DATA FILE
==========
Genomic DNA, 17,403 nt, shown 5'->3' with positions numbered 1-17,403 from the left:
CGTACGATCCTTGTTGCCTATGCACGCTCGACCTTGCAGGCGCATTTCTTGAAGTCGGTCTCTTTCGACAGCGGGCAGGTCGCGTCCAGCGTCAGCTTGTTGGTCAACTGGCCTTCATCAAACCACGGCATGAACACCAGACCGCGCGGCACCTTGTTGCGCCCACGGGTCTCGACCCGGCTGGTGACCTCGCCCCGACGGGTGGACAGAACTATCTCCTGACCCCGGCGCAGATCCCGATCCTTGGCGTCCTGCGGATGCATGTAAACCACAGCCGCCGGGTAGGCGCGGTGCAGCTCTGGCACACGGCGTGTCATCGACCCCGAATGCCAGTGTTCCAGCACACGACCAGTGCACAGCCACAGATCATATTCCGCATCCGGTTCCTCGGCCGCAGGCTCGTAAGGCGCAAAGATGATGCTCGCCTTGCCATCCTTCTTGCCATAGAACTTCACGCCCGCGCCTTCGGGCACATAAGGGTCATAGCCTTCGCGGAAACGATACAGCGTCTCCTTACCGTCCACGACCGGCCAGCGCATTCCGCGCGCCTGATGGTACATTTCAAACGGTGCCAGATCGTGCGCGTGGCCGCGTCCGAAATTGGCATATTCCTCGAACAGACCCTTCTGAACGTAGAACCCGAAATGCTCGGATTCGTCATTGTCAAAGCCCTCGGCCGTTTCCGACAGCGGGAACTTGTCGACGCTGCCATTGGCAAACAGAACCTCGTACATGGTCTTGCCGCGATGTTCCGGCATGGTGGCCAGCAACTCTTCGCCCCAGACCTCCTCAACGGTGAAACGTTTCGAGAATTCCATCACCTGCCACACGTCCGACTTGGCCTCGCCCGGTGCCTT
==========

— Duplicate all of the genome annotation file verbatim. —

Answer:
Genomic DNA, 17,403 nt, shown 5'->3' with positions numbered 1-17,403 from the left:
CGTACGATCCTTGTTGCCTATGCACGCTCGACCTTGCAGGCGCATTTCTTGAAGTCGGTCTCTTTCGACAGCGGGCAGGTCGCGTCCAGCGTCAGCTTGTTGGTCAACTGGCCTTCATCAAACCACGGCATGAACACCAGACCGCGCGGCACCTTGTTGCGCCCACGGGTCTCGACCCGGCTGGTGACCTCGCCCCGACGGGTGGACAGAACTATCTCCTGACCCCGGCGCAGATCCCGATCCTTGGCGTCCTGCGGATGCATGTAAACCACAGCCGCCGGGTAGGCGCGGTGCAGCTCTGGCACACGGCGTGTCATCGACCCCGAATGCCAGTGTTCCAGCACACGACCAGTGCACAGCCACAGATCATATTCCGCATCCGGTTCCTCGGCCGCAGGCTCGTAAGGCGCAAAGATGATGCTCGCCTTGCCATCCTTCTTGCCATAGAACTTCACGCCCGCGCCTTCGGGCACATAAGGGTCATAGCCTTCGCGGAAACGATACAGCGTCTCCTTACCGTCCACGACCGGCCAGCGCATTCCGCGCGCCTGATGGTACATTTCAAACGGTGCCAGATCGTGCGCGTGGCCGCGTCCGAAATTGGCATATTCCTCGAACAGACCCTTCTGAACGTAGAACCCGAAATGCTCGGATTCGTCATTGTCAAAGCCCTCGGCCGTTTCCGACAGCGGGAACTTGTCGACGCTGCCATTGGCAAACAGAACCTCGTACATGGTCTTGCCGCGATGTTCCGGCATGGTGGCCAGCAACTCTTCGCCCCAGACCTCCTCAACGGTGAAACGTTTCGAGAATTCCATCACCTGCCACACGTCCGACTTGGCCTCGCCCGGTGCCTT